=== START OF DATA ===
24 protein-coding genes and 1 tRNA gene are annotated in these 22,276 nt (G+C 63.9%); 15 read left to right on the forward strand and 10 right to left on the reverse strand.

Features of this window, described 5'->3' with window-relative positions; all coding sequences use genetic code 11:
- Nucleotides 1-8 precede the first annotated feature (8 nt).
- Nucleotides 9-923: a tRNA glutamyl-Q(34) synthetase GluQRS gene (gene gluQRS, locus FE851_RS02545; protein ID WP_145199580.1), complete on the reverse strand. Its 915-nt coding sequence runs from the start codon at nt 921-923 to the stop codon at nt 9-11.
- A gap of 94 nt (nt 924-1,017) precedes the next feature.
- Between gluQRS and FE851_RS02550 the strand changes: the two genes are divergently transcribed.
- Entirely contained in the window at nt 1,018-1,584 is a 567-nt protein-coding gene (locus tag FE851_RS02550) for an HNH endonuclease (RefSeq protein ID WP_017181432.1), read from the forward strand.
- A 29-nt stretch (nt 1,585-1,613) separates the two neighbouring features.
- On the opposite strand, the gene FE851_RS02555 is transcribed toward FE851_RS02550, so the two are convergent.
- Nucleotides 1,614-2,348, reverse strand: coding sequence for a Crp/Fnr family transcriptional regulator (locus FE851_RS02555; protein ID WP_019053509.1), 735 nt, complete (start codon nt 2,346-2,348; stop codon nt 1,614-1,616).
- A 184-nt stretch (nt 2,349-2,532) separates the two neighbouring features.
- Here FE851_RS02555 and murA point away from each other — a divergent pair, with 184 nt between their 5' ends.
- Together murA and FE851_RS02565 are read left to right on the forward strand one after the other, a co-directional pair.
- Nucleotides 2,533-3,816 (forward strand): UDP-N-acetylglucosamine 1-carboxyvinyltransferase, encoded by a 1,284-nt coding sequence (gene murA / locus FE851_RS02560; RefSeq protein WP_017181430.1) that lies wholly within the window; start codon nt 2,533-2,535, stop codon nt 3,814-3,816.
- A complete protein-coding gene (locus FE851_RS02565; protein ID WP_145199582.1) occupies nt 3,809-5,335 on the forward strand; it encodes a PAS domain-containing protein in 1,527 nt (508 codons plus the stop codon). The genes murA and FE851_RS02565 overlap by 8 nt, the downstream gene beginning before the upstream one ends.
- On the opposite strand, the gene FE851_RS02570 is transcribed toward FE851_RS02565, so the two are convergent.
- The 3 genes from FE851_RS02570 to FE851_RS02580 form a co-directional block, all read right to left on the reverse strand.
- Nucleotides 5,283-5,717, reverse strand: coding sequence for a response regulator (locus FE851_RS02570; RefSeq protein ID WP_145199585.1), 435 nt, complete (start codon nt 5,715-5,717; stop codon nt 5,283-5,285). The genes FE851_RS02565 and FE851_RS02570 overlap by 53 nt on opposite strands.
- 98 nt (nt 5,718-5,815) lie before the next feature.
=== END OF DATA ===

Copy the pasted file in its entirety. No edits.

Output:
24 protein-coding genes and 1 tRNA gene are annotated in these 22,276 nt (G+C 63.9%); 15 read left to right on the forward strand and 10 right to left on the reverse strand.

Features of this window, described 5'->3' with window-relative positions; all coding sequences use genetic code 11:
- Nucleotides 1-8 precede the first annotated feature (8 nt).
- Nucleotides 9-923: a tRNA glutamyl-Q(34) synthetase GluQRS gene (gene gluQRS, locus FE851_RS02545; protein ID WP_145199580.1), complete on the reverse strand. Its 915-nt coding sequence runs from the start codon at nt 921-923 to the stop codon at nt 9-11.
- A gap of 94 nt (nt 924-1,017) precedes the next feature.
- Between gluQRS and FE851_RS02550 the strand changes: the two genes are divergently transcribed.
- Entirely contained in the window at nt 1,018-1,584 is a 567-nt protein-coding gene (locus tag FE851_RS02550) for an HNH endonuclease (RefSeq protein ID WP_017181432.1), read from the forward strand.
- A 29-nt stretch (nt 1,585-1,613) separates the two neighbouring features.
- On the opposite strand, the gene FE851_RS02555 is transcribed toward FE851_RS02550, so the two are convergent.
- Nucleotides 1,614-2,348, reverse strand: coding sequence for a Crp/Fnr family transcriptional regulator (locus FE851_RS02555; protein ID WP_019053509.1), 735 nt, complete (start codon nt 2,346-2,348; stop codon nt 1,614-1,616).
- A 184-nt stretch (nt 2,349-2,532) separates the two neighbouring features.
- Here FE851_RS02555 and murA point away from each other — a divergent pair, with 184 nt between their 5' ends.
- Together murA and FE851_RS02565 are read left to right on the forward strand one after the other, a co-directional pair.
- Nucleotides 2,533-3,816 (forward strand): UDP-N-acetylglucosamine 1-carboxyvinyltransferase, encoded by a 1,284-nt coding sequence (gene murA / locus FE851_RS02560; RefSeq protein WP_017181430.1) that lies wholly within the window; start codon nt 2,533-2,535, stop codon nt 3,814-3,816.
- A complete protein-coding gene (locus FE851_RS02565; protein ID WP_145199582.1) occupies nt 3,809-5,335 on the forward strand; it encodes a PAS domain-containing protein in 1,527 nt (508 codons plus the stop codon). The genes murA and FE851_RS02565 overlap by 8 nt, the downstream gene beginning before the upstream one ends.
- On the opposite strand, the gene FE851_RS02570 is transcribed toward FE851_RS02565, so the two are convergent.
- The 3 genes from FE851_RS02570 to FE851_RS02580 form a co-directional block, all read right to left on the reverse strand.
- Nucleotides 5,283-5,717, reverse strand: coding sequence for a response regulator (locus FE851_RS02570; RefSeq protein ID WP_145199585.1), 435 nt, complete (start codon nt 5,715-5,717; stop codon nt 5,283-5,285). The genes FE851_RS02565 and FE851_RS02570 overlap by 53 nt on opposite strands.
- 98 nt (nt 5,718-5,815) lie before the next feature.